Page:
Sometime later, in another part of France, a British plane comes down, depositing one Jimmy Porter into the middle of occupied territory. Jimmy will become one of the series’ central figures, and the series got lucky by casting Alfred Lynch. Sparky, witty, quipping like mad, and with a certain rumpled charm, Lynch is brilliant and incredibly watchable.
It’s a wonderful performance, and it makes me terribly sad to compare Jimmy – full of life, vigorous, agile in both mind and body – to the shattered husk of Commander Millington in 1989’s Doctor Who story The Curse of Fenric. Although both characters are played by the same actor, the passage of nearly twenty years and (one presumes) illness appear to have drawn all the life out of Lynch, and it’s terribly sad.
Although we initially believe that he’s landed up in France by accident, suspicions begin to mount that he is not all he seems, but all that’s to come. Meantime, he makes his way to the school hall in a neighbouring village, there to meet with the nearest resistance cell who will attempt to get him home. Unfortunately, they have other matters occupying them as news reaches them of a hysterical girl, just off the train from Paris and babbling out essential resistance details to anyone who’ll listen.
The girl in question has had the misfortune to arrive at the school hall, and her inability to keep her mouth shut puts the resistance in danger. What to do, what to do? It’s a hard decision: “Vincent” must be called. Vincent is obviously the top man, the one who knows what to do. And it certainly seems to be the case when Vincent arrives, and instructs his colleagues to shoot Nina. Shortly afterwards, Jimmy reveals himself to be present, and Vincent decides to dispense two birds with one stone…
Vincent turns out to be played by one of Britain’s finest actors: Peter Barkworth. In this series there are no heroes or villains, only people. There are good people on the German side, there are complete sods on the resistance side. And squarely in the middle sits Vincent, a fundamentally good man who has to do unpleasant duties in order to fulfil what he sees as his role in the war.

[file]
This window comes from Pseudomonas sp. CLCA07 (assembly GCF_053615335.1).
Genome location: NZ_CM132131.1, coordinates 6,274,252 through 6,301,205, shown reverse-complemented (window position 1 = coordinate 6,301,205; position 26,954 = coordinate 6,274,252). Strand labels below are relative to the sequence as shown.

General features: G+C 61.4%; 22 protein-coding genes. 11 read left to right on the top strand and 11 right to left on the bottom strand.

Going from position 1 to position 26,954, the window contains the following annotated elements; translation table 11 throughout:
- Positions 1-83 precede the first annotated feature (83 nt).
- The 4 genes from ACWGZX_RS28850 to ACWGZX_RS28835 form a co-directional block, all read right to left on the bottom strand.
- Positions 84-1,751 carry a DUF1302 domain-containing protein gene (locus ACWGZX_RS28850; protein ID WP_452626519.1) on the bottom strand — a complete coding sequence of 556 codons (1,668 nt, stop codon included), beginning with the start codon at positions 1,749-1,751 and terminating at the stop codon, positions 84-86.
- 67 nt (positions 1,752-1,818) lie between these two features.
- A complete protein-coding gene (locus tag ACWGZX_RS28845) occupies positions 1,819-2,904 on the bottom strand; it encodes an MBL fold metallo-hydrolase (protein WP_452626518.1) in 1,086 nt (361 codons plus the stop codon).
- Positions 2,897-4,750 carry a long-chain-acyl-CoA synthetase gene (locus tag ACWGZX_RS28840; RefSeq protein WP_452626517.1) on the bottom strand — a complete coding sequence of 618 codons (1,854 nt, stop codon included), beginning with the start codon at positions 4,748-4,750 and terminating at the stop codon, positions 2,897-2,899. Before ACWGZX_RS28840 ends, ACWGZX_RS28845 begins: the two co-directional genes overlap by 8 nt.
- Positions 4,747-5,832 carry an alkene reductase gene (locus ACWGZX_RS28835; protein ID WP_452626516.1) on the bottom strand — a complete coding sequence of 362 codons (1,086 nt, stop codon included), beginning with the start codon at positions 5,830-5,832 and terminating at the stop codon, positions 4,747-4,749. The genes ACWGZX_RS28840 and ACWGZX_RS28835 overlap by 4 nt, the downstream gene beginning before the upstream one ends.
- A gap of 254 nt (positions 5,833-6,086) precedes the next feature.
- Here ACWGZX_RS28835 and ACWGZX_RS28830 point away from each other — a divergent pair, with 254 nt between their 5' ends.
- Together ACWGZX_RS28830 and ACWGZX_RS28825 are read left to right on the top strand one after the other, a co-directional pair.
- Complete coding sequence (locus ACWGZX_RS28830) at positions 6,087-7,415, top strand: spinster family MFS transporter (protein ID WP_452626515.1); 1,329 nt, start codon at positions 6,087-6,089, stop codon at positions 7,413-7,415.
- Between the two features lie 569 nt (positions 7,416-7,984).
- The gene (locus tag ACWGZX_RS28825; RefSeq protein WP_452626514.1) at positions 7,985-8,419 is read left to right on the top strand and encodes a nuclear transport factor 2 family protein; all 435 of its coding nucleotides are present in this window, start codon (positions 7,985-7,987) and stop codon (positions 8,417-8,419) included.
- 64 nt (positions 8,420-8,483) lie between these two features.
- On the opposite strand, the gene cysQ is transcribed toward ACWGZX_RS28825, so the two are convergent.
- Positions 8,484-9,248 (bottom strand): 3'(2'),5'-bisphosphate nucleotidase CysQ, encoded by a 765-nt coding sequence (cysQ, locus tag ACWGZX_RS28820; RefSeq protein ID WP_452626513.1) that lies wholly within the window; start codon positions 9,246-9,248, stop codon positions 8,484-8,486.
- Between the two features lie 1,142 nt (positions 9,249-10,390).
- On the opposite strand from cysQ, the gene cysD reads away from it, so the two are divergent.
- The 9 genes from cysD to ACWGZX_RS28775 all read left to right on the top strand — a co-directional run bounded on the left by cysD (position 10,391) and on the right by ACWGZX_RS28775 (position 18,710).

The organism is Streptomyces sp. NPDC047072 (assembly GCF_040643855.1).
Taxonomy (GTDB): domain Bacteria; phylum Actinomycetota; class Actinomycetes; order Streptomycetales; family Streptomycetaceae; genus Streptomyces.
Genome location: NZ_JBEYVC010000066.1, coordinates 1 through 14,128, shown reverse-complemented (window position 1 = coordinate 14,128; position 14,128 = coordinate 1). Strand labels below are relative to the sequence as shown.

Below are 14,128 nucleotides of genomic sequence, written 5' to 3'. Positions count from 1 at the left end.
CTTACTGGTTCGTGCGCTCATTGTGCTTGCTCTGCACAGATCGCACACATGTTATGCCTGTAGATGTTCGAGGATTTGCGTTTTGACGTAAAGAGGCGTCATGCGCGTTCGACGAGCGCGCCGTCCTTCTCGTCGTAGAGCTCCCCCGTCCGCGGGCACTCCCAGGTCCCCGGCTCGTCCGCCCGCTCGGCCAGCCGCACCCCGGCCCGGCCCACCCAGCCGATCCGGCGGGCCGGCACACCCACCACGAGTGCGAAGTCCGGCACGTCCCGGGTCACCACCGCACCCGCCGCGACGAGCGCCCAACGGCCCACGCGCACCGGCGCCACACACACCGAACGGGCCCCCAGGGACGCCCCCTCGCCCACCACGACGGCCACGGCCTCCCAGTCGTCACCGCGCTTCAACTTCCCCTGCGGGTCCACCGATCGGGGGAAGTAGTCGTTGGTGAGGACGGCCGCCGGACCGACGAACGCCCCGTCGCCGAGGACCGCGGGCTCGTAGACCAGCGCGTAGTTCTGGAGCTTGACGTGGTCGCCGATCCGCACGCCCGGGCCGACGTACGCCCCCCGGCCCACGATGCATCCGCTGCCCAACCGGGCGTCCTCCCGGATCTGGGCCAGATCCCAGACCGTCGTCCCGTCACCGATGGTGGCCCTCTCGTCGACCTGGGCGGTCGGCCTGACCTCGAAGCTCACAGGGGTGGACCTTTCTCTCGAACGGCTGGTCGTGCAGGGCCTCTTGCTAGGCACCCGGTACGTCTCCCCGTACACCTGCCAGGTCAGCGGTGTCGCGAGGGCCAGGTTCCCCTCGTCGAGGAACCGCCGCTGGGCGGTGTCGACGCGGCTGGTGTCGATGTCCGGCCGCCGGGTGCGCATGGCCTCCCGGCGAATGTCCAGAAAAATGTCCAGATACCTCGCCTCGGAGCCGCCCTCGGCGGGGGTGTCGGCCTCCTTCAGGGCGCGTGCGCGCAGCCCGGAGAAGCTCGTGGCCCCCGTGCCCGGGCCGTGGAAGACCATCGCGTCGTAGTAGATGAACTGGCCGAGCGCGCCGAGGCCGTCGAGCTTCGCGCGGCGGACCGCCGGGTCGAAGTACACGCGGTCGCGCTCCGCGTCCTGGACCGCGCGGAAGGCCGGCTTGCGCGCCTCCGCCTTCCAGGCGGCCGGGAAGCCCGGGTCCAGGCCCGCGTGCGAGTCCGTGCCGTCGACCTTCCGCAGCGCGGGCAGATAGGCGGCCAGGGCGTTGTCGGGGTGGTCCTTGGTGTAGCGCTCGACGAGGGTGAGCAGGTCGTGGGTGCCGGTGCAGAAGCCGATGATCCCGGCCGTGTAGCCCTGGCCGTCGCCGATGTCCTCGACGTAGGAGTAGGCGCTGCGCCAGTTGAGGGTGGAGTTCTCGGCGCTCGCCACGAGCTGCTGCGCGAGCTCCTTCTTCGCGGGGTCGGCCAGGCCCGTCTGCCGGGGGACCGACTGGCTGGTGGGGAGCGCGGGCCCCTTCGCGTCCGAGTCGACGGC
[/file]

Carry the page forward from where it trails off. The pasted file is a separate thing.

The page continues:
Barkworth brings out every nuance of the conflict within the man, somehow switching back and forth between personable and pleasant to steely-eyed maniac, sometimes within the space of minutes. It’s an astonishing piece of work.
Following an intervention from the town priest (great British thesp Peter Copley) which keeps Jimmy and Nina alive temporarily, and following the receipt of a communiqué from London, Vincent discovers that Nina knows everything about the main resistance movement, but it’s all in her head. She’s essential to the war effort and must be got to London at once.
Meanwhile, Jimmy is revealed to be Vincent’s superior officer, but London want him back too, so he is instructed to place himself under Vincent’s command, and so begins the first phase of the series – a desperate game of hide and seek through occupied France in a desperate attempt to get the fugitives to the coast.
On being left in the custody of someone who she quite rightly views as a homicidal maniac, Nina makes a break for it. In their attempts to get her back, Vincent and Jimmy encounter all sorts, from a patriotic farmer to members of the Communist resistance. Rape appears to be if not condoned, then at the very least goes unpunished as to stop to save the victim would mean the possibility of losing Nina and thus a vital component of the war effort.
Our “heroes” kill those who get in their way – not with any sense of enjoyment, but because there’s something driving them on to succeed in their goal. Virtually everyone who encounters them in the first seven episodes comes away with their lives blasted to pieces as a result. Farmers lose their livelihoods. Entire communities are evicted by the German army in an attempt to find the fugitives. People die, others will never be the same. And yet somehow, Vincent, Jimmy and Nina contrive to keep you onside – just – because all three are such powerful actors that you’re convinced by them and keep rooting for them even when they’re being unpleasant.
Highlights? Far too many in the first seven episodes to list everything. But I can’t let episodes three and four pass unmentioned, for the simple reason that they are, quite frankly, as good as virtually anything produced by British television in the last fifty years.
Episode three, Only The Dead Survive, is written by Roy Clarke, and it makes me wonder why the man isn’t more famous for his drama work. Episode four, What Did You Do in the War, Daddy?, is an Arden Winch script (who I know primarily for upping the ante considerably on Moonbase III with the wonderful View of a Dead Planet. Shame it was the last episode, really).